This would be what I would have called “Plan B.” Supposing that unleashing the McD’s gang on children once again was simply an insurmountable task, let’s face it: The vast majority of people who have fond memories of the lot are in their adult years now, anyway. When a reference to a McDonald’s character who isn’t Ronald comes up in popular culture, it’s usually from someone who grew up in the 80’s or 90’s, aimed at a demographic who did the same:

When all else fails, bank on nostalgia. And, in case you haven’t heard (and the first video above didn’t tip you off), that seems to be precisely what McDonald’s is doing. Hamburglar, now a family man, is being brought out retirement to nab himself some of the chain’s new Sirloin Third Pounder burgers (which, as an aside, I’ve heard nothing about coming to Canada yet. But then, we still have our Angus Third Pounders, so…).

“We felt it was time to debut a new look for the Hamburglar after he’s been out of the public eye all these years,” McDonald’s’ Vice President of U.S. Marketing, Joel Yashinsky, told Mashable. “He’s had some time to grow up a bit and has been busy raising a family in the suburbs and his look has evolved over time.”

This attempt to stoke “brand excitement” has seen some… interesting responses. Some miss the original chubby-cheeked version of long ago, while others find this version — and I can’t believe I’m saying this, though I guess I can kind of see where they’re coming from? — “sexy.”

As for me, personally? I’m all for it. Especially since he reminds me of this guy:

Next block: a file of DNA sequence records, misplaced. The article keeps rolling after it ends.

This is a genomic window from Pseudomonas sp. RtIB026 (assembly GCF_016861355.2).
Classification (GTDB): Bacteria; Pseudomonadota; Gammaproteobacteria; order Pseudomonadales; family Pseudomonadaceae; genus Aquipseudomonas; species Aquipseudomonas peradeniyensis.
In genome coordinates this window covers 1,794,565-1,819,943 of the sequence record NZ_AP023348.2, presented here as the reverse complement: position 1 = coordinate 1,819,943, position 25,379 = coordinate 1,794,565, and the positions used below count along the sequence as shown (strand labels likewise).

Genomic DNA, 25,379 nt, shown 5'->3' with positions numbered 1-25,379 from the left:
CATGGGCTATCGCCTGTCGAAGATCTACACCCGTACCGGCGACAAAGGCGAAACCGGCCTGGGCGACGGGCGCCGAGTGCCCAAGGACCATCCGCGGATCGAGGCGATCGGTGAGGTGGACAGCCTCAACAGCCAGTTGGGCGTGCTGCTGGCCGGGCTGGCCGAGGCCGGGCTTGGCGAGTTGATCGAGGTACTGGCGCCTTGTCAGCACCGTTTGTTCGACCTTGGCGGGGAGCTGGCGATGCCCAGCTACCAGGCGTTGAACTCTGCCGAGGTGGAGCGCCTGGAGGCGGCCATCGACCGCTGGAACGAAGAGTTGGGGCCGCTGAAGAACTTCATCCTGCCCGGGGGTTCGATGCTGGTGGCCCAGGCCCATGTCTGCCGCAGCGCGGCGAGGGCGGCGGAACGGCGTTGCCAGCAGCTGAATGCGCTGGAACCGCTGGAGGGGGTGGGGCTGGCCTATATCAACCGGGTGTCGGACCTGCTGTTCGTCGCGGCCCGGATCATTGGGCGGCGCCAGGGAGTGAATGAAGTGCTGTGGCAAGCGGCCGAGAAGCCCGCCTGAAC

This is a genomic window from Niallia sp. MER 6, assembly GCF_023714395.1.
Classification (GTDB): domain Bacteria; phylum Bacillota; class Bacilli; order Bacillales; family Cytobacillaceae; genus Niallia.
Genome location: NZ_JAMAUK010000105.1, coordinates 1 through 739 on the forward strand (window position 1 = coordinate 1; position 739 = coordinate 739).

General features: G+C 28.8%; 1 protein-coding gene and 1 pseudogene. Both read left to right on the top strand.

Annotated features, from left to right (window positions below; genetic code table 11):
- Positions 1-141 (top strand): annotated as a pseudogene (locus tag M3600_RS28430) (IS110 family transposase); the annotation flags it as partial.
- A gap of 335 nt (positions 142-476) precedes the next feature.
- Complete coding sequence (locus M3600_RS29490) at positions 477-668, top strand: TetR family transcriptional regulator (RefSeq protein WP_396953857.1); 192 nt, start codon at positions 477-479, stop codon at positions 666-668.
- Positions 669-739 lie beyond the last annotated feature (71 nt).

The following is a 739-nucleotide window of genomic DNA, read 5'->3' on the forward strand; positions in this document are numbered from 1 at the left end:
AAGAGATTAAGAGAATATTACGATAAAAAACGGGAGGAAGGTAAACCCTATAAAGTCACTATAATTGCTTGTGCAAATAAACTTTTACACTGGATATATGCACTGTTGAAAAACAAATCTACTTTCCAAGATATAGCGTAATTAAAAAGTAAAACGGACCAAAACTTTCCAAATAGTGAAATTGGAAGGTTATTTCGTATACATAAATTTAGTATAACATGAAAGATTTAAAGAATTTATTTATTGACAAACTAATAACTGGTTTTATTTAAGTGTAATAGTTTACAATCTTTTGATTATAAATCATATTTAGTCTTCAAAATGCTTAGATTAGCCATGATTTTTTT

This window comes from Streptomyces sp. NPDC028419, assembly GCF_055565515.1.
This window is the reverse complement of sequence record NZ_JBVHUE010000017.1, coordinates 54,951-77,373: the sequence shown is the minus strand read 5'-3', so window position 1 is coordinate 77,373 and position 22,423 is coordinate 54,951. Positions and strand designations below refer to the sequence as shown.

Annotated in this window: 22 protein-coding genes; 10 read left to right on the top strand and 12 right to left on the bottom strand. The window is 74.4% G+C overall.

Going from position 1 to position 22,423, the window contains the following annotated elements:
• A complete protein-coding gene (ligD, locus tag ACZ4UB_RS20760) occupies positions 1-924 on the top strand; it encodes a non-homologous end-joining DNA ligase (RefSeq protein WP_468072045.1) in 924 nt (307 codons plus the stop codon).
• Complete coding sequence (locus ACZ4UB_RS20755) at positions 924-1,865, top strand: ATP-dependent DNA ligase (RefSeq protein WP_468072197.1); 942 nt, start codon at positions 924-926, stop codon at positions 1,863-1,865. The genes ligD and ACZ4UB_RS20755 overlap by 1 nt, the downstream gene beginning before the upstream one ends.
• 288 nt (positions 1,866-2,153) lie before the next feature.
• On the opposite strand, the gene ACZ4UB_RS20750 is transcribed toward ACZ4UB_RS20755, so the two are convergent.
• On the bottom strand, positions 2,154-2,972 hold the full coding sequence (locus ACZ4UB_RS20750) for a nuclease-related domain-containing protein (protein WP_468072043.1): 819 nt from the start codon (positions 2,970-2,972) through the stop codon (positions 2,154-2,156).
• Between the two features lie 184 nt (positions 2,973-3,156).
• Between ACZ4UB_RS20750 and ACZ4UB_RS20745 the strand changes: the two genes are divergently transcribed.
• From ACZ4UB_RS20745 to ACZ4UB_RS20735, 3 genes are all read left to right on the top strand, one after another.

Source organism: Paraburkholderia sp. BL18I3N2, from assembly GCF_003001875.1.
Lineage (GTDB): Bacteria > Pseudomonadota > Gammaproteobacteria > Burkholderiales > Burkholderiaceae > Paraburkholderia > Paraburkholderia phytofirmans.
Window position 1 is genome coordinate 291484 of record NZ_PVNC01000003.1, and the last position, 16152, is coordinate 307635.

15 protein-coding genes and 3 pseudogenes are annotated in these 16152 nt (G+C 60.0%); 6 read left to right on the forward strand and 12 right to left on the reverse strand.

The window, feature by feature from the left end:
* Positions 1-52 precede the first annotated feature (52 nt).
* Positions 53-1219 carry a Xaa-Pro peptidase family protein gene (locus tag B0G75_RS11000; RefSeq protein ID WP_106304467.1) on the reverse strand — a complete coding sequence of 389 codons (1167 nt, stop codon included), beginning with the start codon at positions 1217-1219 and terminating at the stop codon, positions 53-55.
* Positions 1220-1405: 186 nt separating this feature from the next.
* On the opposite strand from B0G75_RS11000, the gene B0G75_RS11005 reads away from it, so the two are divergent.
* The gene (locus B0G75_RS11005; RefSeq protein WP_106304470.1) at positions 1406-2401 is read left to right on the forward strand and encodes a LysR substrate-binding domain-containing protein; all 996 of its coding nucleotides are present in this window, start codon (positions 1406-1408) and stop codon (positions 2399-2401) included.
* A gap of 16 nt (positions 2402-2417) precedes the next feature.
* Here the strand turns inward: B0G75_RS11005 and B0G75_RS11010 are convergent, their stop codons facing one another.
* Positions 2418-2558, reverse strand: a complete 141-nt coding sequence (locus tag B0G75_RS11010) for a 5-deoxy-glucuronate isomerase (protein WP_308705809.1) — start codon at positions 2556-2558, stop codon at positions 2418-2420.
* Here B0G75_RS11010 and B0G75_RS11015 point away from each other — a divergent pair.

First, someone needs to create a version of that song that replaces “Repo Man” with “Hamburglar.”

Second, as I sort of noted on Twitter, my new wrestling dream is for the new Hamburglar and Repo Man to meet each other on WWE Monday Night Raw. They can build to a Tables, Ladders, & Chairs pay-per-view match for a Happy Meal, with the winner using the tables and chairs to sit down and enjoy their hard-won meal.

…what? I’m serious. We already know that WWE had done and will continue to do ridiculous things, including product placement and spots featuring Jared from Subway and stuff from other restaurants. Might as well push for one I actually want to see, if they’re to happen at all, right?

Either way, whether we get the match or not (probably not, just because), I hope we see more of this stuff and more of the old gang, ’cause — ba da ba ba ba — I’m lovin’ it.

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  • http://www.bilgaines.com/ Bil Gaines

    Hi David! I’m definitely with you on the WWE/McDonald’s mashup. You gotta fully commit to ridiculousness if you’re gonna be in the (North) American spotlight; that goes for wrestling AND food.

    I’m one step ahead of Hollywood on the movie version: http://www.bilgaines.com/mcdonaldland-the-gritty-reboot/ (Plot synopsis beneath the tall graphic.) I’m thinkin’ maybe the WWE universe will start to trickle in with the inevitable sequels until it’s all-out “Avengers” level.

    • http://www.nyteworks.net/ LBD “Nytetrayn”

      Wow! I’m generally not into the whole “gritty reboot” thing, but I got a kick out of this. Nice work. =)

      • http://www.bilgaines.com/ Bil Gaines

        Hey thanks!